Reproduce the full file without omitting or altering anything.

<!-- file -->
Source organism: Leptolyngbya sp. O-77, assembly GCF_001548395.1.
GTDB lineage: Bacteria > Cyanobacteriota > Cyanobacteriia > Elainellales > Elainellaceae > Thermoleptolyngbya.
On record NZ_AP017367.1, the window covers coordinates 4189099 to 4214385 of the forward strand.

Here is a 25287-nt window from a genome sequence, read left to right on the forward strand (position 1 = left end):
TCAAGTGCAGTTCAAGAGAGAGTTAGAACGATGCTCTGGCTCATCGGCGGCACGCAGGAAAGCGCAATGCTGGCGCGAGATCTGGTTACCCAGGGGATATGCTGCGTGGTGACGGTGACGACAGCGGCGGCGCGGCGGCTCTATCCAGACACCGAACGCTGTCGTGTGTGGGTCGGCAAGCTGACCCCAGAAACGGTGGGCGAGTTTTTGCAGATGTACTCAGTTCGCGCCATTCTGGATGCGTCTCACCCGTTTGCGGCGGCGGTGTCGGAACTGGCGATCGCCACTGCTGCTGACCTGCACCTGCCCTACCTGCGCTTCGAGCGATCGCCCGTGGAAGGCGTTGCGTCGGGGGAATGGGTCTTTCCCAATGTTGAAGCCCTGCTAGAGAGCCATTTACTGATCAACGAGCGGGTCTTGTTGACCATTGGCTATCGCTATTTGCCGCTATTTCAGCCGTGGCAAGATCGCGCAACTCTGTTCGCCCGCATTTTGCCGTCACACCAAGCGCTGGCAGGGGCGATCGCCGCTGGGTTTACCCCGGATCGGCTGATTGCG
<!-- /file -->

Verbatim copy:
Source organism: Leptolyngbya sp. O-77, assembly GCF_001548395.1.
GTDB lineage: Bacteria > Cyanobacteriota > Cyanobacteriia > Elainellales > Elainellaceae > Thermoleptolyngbya.
On record NZ_AP017367.1, the window covers coordinates 4189099 to 4214385 of the forward strand.

Here is a 25287-nt window from a genome sequence, read left to right on the forward strand (position 1 = left end):
TCAAGTGCAGTTCAAGAGAGAGTTAGAACGATGCTCTGGCTCATCGGCGGCACGCAGGAAAGCGCAATGCTGGCGCGAGATCTGGTTACCCAGGGGATATGCTGCGTGGTGACGGTGACGACAGCGGCGGCGCGGCGGCTCTATCCAGACACCGAACGCTGTCGTGTGTGGGTCGGCAAGCTGACCCCAGAAACGGTGGGCGAGTTTTTGCAGATGTACTCAGTTCGCGCCATTCTGGATGCGTCTCACCCGTTTGCGGCGGCGGTGTCGGAACTGGCGATCGCCACTGCTGCTGACCTGCACCTGCCCTACCTGCGCTTCGAGCGATCGCCCGTGGAAGGCGTTGCGTCGGGGGAATGGGTCTTTCCCAATGTTGAAGCCCTGCTAGAGAGCCATTTACTGATCAACGAGCGGGTCTTGTTGACCATTGGCTATCGCTATTTGCCGCTATTTCAGCCGTGGCAAGATCGCGCAACTCTGTTCGCCCGCATTTTGCCGTCACACCAAGCGCTGGCAGGGGCGATCGCCGCTGGGTTTACCCCGGATCGGCTGATTGCG